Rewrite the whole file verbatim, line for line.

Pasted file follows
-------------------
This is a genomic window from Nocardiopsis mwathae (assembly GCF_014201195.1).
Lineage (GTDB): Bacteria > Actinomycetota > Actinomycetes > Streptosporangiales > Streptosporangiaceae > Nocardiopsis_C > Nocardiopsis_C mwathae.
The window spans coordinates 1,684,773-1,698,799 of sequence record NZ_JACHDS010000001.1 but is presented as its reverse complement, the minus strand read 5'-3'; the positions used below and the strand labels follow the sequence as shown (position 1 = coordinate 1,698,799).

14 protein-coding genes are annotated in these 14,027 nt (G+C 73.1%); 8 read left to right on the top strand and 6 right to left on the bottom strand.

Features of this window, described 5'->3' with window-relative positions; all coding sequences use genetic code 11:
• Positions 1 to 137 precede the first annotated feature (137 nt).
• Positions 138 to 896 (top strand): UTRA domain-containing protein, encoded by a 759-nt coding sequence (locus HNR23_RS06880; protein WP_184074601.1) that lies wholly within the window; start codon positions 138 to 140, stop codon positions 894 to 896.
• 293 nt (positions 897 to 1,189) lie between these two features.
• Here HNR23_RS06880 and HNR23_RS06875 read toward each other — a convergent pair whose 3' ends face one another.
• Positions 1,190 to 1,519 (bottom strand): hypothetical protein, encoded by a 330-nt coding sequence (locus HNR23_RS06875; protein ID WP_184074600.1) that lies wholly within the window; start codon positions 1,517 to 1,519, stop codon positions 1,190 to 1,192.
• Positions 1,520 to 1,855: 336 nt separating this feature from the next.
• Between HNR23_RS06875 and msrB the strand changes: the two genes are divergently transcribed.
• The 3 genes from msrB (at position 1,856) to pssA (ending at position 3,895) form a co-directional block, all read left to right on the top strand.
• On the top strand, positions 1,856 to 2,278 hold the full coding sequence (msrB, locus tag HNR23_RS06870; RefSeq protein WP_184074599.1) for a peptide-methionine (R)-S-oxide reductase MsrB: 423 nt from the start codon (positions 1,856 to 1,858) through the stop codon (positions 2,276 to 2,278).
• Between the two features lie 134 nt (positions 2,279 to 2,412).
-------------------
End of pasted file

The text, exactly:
This is a genomic window from Nocardiopsis mwathae (assembly GCF_014201195.1).
Lineage (GTDB): Bacteria > Actinomycetota > Actinomycetes > Streptosporangiales > Streptosporangiaceae > Nocardiopsis_C > Nocardiopsis_C mwathae.
The window spans coordinates 1,684,773-1,698,799 of sequence record NZ_JACHDS010000001.1 but is presented as its reverse complement, the minus strand read 5'-3'; the positions used below and the strand labels follow the sequence as shown (position 1 = coordinate 1,698,799).

14 protein-coding genes are annotated in these 14,027 nt (G+C 73.1%); 8 read left to right on the top strand and 6 right to left on the bottom strand.

Features of this window, described 5'->3' with window-relative positions; all coding sequences use genetic code 11:
• Positions 1 to 137 precede the first annotated feature (137 nt).
• Positions 138 to 896 (top strand): UTRA domain-containing protein, encoded by a 759-nt coding sequence (locus HNR23_RS06880; protein WP_184074601.1) that lies wholly within the window; start codon positions 138 to 140, stop codon positions 894 to 896.
• 293 nt (positions 897 to 1,189) lie between these two features.
• Here HNR23_RS06880 and HNR23_RS06875 read toward each other — a convergent pair whose 3' ends face one another.
• Positions 1,190 to 1,519 (bottom strand): hypothetical protein, encoded by a 330-nt coding sequence (locus HNR23_RS06875; protein ID WP_184074600.1) that lies wholly within the window; start codon positions 1,517 to 1,519, stop codon positions 1,190 to 1,192.
• Positions 1,520 to 1,855: 336 nt separating this feature from the next.
• Between HNR23_RS06875 and msrB the strand changes: the two genes are divergently transcribed.
• The 3 genes from msrB (at position 1,856) to pssA (ending at position 3,895) form a co-directional block, all read left to right on the top strand.
• On the top strand, positions 1,856 to 2,278 hold the full coding sequence (msrB, locus tag HNR23_RS06870; RefSeq protein WP_184074599.1) for a peptide-methionine (R)-S-oxide reductase MsrB: 423 nt from the start codon (positions 1,856 to 1,858) through the stop codon (positions 2,276 to 2,278).
• Between the two features lie 134 nt (positions 2,279 to 2,412).